Answer: In the poem ‘Daybreak’ The poet presents a beautiful picture of dawn. As soon as the day started the sea wind took the responsibility of announcing the breaking of the day to the world. It urged the mist to make way for it and hailed the mariner’s to sail ‘on’ for a new journey. It went towards the land and pleaded the trees in the forest to spread all their droopy leaves to welcome the day. It awoke the wood bird to sing a song for the new morning. It told the rooster to announce the day by crowing at its loudest. While blowing through the cornfields the wind requested the corns to bow their head to welcome the new morn. It rushed through the belfry tower and insisted the bell to proclaim the hour. However, when it crossed the churchyard, it slowed down not to disturb the dead who are buried there. Rather it advised them to rest in serenity as their time waking was not yet come.

Question:’It crossed the churchyard with a sigh’- who crossed the churchyard with a sigh? What did he say in this place? Why did it sigh and behave differently in the churchyard?

Answer: The wind rose from the sea in the poem ‘Daybreak’ , and after crossing through the sea and rushing through the land it finally slowed down in the churchyard with a sigh.
The wind slowed down in the churchyard not to disturb the dead who are already buried there. It advised them to lie still as their time of waking had not yet come.
Coming to the churchyard the wind slowed down as it realised that the dead buried over there were lying still waiting for the Judgement day. For the deceased, it was not a moment of celebrating but eternal wait so the wind behaved differently there.

Question: How does Longfellow personify the wind in his poem ’Daybreak’?

Answer: Personification means attributing human characteristics to inanimate objects and things. In this poem, the poet personifies the wind which rises from the sea at the breaking of the dawn. The wind proclaims the beginning of the day and impels nature to follow its natural course. It reminds them of their duties for the day. The wind is also sympathetic and seems tobe realistic towards dead people. It does not bother them and urges them to lie in peace as the Judgement Day has not yet come. With these human attributes and activities, the poet personifies the wind.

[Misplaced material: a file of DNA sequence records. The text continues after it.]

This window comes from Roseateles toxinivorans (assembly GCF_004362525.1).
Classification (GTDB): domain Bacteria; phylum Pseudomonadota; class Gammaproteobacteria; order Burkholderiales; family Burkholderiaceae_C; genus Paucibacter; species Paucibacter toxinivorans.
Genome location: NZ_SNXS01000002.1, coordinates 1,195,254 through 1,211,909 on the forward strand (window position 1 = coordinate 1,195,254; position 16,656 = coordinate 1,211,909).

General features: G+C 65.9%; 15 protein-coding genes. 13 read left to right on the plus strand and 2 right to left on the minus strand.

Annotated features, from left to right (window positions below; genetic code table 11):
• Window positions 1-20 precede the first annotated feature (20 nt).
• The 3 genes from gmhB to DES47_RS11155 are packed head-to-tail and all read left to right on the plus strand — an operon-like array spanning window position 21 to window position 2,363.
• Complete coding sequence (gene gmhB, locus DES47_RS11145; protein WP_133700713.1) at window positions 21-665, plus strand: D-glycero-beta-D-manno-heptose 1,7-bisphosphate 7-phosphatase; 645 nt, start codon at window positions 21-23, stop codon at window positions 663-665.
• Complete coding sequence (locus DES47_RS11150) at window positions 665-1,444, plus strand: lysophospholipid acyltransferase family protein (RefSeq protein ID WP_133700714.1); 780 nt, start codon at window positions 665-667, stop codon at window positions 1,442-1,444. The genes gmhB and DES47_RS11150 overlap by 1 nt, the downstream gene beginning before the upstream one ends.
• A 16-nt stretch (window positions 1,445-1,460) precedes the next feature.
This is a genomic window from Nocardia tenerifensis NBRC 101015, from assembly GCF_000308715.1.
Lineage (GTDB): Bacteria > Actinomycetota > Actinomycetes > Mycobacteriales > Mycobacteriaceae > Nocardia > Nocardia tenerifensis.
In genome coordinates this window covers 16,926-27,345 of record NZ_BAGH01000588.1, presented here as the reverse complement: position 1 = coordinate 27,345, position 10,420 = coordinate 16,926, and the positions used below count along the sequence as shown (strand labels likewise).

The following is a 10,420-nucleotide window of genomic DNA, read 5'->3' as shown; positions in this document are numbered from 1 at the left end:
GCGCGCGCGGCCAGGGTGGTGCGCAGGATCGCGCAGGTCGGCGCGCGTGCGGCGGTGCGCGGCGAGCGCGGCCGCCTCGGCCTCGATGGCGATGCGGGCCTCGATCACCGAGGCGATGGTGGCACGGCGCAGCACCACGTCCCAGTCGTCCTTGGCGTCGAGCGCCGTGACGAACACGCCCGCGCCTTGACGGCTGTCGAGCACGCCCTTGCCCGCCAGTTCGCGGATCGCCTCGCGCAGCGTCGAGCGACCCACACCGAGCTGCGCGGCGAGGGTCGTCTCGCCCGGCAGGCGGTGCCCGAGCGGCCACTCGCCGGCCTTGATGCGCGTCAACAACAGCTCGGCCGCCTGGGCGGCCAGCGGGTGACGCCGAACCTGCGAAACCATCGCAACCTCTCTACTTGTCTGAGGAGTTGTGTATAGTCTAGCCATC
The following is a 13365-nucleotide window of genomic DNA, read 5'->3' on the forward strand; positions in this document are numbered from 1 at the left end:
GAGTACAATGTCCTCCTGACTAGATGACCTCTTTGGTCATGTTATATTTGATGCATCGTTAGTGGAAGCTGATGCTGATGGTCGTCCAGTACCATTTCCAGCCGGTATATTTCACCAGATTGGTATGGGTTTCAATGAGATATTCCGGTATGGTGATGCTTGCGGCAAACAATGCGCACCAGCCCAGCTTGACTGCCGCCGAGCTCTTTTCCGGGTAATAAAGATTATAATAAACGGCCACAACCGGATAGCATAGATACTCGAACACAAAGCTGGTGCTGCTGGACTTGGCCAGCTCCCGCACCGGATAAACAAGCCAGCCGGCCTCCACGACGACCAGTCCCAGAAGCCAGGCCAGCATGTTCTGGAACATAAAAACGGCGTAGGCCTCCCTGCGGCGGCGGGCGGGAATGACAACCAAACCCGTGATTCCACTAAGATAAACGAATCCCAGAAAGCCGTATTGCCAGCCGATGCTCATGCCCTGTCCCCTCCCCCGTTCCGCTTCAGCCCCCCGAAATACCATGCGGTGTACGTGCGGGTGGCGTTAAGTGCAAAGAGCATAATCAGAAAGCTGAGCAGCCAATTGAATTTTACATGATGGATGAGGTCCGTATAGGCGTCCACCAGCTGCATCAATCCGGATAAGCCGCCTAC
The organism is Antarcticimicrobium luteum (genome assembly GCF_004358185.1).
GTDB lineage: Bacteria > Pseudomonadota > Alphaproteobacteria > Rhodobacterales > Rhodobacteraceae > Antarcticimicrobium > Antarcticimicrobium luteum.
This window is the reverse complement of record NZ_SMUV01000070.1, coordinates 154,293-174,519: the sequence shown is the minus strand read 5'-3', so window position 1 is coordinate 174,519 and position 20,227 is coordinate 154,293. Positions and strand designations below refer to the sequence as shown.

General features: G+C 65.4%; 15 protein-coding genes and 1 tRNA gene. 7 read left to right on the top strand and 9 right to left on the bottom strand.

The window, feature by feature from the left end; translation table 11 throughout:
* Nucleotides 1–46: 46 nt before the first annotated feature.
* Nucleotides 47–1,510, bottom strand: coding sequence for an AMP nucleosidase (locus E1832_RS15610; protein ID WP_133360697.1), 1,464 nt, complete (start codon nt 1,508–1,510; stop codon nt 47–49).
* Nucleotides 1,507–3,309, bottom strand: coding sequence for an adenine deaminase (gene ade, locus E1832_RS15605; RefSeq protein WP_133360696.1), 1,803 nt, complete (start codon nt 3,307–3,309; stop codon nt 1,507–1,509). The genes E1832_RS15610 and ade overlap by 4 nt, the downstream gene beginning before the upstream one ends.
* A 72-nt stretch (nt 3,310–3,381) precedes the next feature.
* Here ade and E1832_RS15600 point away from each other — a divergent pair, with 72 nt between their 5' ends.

Question: Consider Longfellow as a poet of nature with reference to the poem ‘Daybreak’.

Answer: Longfellow’s poem the ‘Daybreak’ is basically a nature poem where a beautiful morning with all its grandeur is presented exquisitely. Nature with its splendour and majestic dignity is presented in the lines of the poem.
The poet starts with the description of the sea which is full of mist, where a wind rises and makes way towards the land through the mist. The drooping leaves of the forest trees get life with the rushing wind which sways them. The poem not only soothes the eyes but enthrals the ears with natural sounds. The exotic wood bird sings announcing the day. The rooster crows welcoming the morning. The heads of corns sway in the breeze. The poet seems to celebrate nature in the poem and successfully does so with his simple pictorial details.

Question: Consider ‘Daybreak’ as a symbolic poem.

Answer: Longfellow’s ‘Daybreak’ is a fine specimen of symbolic poetry. On the surface, the poem is concerned with the breaking of the day. This daybreak symbolises the beginning of new hope. Out of the darkness of the night comes the day with a ray of hope. The wind is the harbinger of this new hope. The wind overcomes the barrier of mist and reaches every corner with a new message. The wind stands for determination and its forward march marks the march of civilization. The waking up of the ‘mariners’ stand for progress and prosperity. The ‘leafy banners’, the ‘fields of corn’, ‘ships’, etc stand for economic prosperity. The sound of chanticleers, the song of the wood bird, and ‘bell’ of the ‘belfry tower’ are sounds of joy at the beginning of a new day. ‘Bow’ suggests the embracing of a new day with high hope and admiration.

MCQ from the poem Daybreak

Leave a Reply

Close Menu